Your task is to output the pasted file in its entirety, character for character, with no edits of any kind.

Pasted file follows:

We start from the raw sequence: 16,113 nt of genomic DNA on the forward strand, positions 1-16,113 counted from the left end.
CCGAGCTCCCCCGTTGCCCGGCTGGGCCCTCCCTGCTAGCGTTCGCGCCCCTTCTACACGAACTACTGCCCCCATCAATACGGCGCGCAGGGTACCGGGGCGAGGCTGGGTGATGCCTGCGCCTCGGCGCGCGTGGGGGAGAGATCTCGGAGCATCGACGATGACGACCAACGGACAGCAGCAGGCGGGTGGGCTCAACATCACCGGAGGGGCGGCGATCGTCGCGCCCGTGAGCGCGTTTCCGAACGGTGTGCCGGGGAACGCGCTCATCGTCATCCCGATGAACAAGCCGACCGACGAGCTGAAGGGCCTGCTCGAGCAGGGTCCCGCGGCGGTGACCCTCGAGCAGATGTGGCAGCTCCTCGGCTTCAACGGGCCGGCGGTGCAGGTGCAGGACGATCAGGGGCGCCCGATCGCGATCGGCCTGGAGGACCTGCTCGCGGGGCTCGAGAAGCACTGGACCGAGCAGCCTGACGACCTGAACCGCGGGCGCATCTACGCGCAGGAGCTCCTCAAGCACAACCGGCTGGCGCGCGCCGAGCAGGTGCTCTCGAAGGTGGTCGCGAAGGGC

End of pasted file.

We start from the raw sequence: 16,113 nt of genomic DNA on the forward strand, positions 1-16,113 counted from the left end.
CCGAGCTCCCCCGTTGCCCGGCTGGGCCCTCCCTGCTAGCGTTCGCGCCCCTTCTACACGAACTACTGCCCCCATCAATACGGCGCGCAGGGTACCGGGGCGAGGCTGGGTGATGCCTGCGCCTCGGCGCGCGTGGGGGAGAGATCTCGGAGCATCGACGATGACGACCAACGGACAGCAGCAGGCGGGTGGGCTCAACATCACCGGAGGGGCGGCGATCGTCGCGCCCGTGAGCGCGTTTCCGAACGGTGTGCCGGGGAACGCGCTCATCGTCATCCCGATGAACAAGCCGACCGACGAGCTGAAGGGCCTGCTCGAGCAGGGTCCCGCGGCGGTGACCCTCGAGCAGATGTGGCAGCTCCTCGGCTTCAACGGGCCGGCGGTGCAGGTGCAGGACGATCAGGGGCGCCCGATCGCGATCGGCCTGGAGGACCTGCTCGCGGGGCTCGAGAAGCACTGGACCGAGCAGCCTGACGACCTGAACCGCGGGCGCATCTACGCGCAGGAGCTCCTCAAGCACAACCGGCTGGCGCGCGCCGAGCAGGTGCTCTCGAAGGTGGTCGCGAAGGGC